5 Teacher-Tested Tips to Make Art a Classroom Priority
“I would say the best room in the school is the art room, but I’m biased,” says Michelle Asch, who has been teaching K-5 art in Westchester County, New York for the last 19 years. “It’s where the magic happens.”
Maybe that’s why Asch shows no signs of burnout despite teaching 100 elementary school students most days throughout the COVID-19 pandemic. She clearly has a passion for teaching art, and says her job—on top of developing students’ skills—is to instill an appreciation for art.
Elementary school may be the only time some kids engage with art on a continuous basis. Walk down a K-6 hallway and you’ll see art displayed: drawings, paintings, collages, and posters cover the walls.
Once students reach middle and high school, art becomes more of a choice that often gets pushed to the sidelines. “I try to hook them through the projects, process, and skill building, and hope that appreciation and understanding stays with them,” explains Asch.
Even if your school doesn’t have dedicated art rooms or programs, art can still have a big impact on students when integrated with subjects across the curriculum. Why not bring more of that magic into the classroom?
I reflected on my years as a teacher, and connected with fellow educators who are currently introducing their students to art in innovative ways. Here are five ideas to inspire more artistic expression in the classroom:
1. Timing is everything
Art can be a teacher’s salvation on Friday afternoons, when students are extra squirrelly and you’re extra tired. When I was in the classroom, my co-teacher and I scheduled our most engaging (and messiest) art lessons for the end of the week, and often blended them with subjects like science. We brought out prisms to draw and study light, made homemade bubbles to learn about water and surface tension, created clouds in a jar, and made photosynthesis-inspired art. It was students’ favorite part of the week—and mine, too!
2. Find role models
Students learn more than art and music history when they study the biographies and work of famous artists, like Georgia O’Keefe and Louis Armstrong. Use these teachable moments to encourage kids to reflect on how they are similar and different from their favorite artists, and prompt them to make connections to their lives and experiences. Gently nudge them to believe they can be artists in their own right! You can also model artistic engagement, skill, and technique—as well as problem solving and resilience—by creating original works of art alongside your students.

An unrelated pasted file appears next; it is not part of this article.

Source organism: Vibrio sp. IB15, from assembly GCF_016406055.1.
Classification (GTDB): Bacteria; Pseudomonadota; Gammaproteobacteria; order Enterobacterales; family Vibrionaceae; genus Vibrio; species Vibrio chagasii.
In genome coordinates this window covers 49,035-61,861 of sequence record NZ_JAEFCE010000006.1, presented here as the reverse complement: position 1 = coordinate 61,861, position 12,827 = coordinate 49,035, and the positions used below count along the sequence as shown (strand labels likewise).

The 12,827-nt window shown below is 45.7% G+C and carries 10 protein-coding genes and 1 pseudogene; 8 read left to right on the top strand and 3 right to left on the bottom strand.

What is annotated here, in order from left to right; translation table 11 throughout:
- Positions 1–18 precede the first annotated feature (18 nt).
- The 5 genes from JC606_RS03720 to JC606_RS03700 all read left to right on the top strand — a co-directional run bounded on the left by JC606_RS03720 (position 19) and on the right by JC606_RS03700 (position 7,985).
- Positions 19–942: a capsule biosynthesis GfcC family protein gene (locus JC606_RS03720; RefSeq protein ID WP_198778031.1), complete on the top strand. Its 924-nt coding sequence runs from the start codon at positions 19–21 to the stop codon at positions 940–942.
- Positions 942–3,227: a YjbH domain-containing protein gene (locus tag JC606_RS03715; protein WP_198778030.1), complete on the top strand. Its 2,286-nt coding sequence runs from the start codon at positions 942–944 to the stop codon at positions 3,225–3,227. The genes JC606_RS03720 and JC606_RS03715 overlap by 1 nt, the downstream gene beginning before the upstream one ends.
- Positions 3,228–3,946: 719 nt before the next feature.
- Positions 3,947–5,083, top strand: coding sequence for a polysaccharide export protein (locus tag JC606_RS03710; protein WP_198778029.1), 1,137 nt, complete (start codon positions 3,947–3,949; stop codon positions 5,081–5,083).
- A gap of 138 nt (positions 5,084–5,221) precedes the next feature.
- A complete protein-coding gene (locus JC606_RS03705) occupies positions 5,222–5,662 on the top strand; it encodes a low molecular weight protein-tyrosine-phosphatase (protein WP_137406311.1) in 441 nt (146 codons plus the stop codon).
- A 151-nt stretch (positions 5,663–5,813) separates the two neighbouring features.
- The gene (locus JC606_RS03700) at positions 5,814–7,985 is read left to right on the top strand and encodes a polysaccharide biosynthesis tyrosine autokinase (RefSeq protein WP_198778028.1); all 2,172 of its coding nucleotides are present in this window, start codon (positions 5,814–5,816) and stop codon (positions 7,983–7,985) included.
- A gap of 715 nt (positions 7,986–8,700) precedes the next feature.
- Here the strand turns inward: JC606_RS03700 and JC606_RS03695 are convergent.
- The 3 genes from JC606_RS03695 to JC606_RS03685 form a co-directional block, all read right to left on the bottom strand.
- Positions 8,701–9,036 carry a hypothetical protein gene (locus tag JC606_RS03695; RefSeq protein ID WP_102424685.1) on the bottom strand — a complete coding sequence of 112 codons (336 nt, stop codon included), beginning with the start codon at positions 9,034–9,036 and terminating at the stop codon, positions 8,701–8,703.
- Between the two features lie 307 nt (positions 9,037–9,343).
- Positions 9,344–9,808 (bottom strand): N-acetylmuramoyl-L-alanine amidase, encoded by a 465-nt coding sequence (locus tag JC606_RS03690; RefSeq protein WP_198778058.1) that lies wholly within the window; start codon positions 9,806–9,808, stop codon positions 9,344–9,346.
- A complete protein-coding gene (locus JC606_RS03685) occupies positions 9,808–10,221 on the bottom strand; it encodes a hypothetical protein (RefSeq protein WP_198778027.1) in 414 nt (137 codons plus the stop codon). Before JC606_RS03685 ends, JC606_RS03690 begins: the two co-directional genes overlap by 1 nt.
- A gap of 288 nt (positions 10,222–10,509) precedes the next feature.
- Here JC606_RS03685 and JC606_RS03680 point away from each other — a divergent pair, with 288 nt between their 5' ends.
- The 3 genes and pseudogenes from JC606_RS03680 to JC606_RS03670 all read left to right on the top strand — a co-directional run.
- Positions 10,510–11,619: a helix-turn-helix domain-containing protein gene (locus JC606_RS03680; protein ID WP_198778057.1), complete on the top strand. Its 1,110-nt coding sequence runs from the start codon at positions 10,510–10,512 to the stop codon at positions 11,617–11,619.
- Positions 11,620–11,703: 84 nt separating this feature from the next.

3. Follow their interests, and yours
“Get inspiration from your students, just like they get inspiration from you,” says Margaret Williams, an educator of 26 years who currently teaches art at Port Orange Elementary School in Florida. She believes it’s important to give students opportunity and choice when it comes to integrating personal expression in their art. For Día de Muertos (Day of the Dead), which is a personal passion for Williams, her students created Frida Kahlo-inspired skeleton portraits dressed to reflect their interests and career goals.
4. Think beyond the canvas
Williams also recommends pursuing the unexpected by bringing in unusual tools and materials to create artwork. Painting with a feather or glue bottles can encourage students to enjoy the process more rather than strive for perfection. A classroom environment that welcomes artistic experimentation helps reduce perceived barriers to creativity. Introducing students to abstract art forms, like Cubism, gives them another avenue to express themselves, and broadens their understanding of what art is and can be.
5. Head out into the world
Art lets us engage with and share our understanding of the world around us, so try stepping out of the classroom. Students can make observational drawings of nature in your school garden or at a nearby park. You can also incorporate art into lessons about seeds, plant growth, and pollination. I have a simple yet powerful childhood memory of sitting outside my elementary school drawing a tree with my classmates. Time slowed down as I learned about light and form. I was surprised to reflect on how different my drawing was from the others and from the tree in front of me. Nature offers endless inspiration.
October is National Arts and Humanities Month, which is a great time to start making art a staple of your curriculum. Looking for more ideas? Visit the BrainPOP Arts and Music collection, which spans concepts including digital animation, pop art, drama, dance, and photography; biographies of famous figures; and more.
Julia Bailey is a copywriter on the BrainPOP Marketing Team and a former classroom educator. After earning a master’s in education, she taught third grade and middle school humanities for 16 years. Julia misses making art with her students and continues to collage and sketch for fun.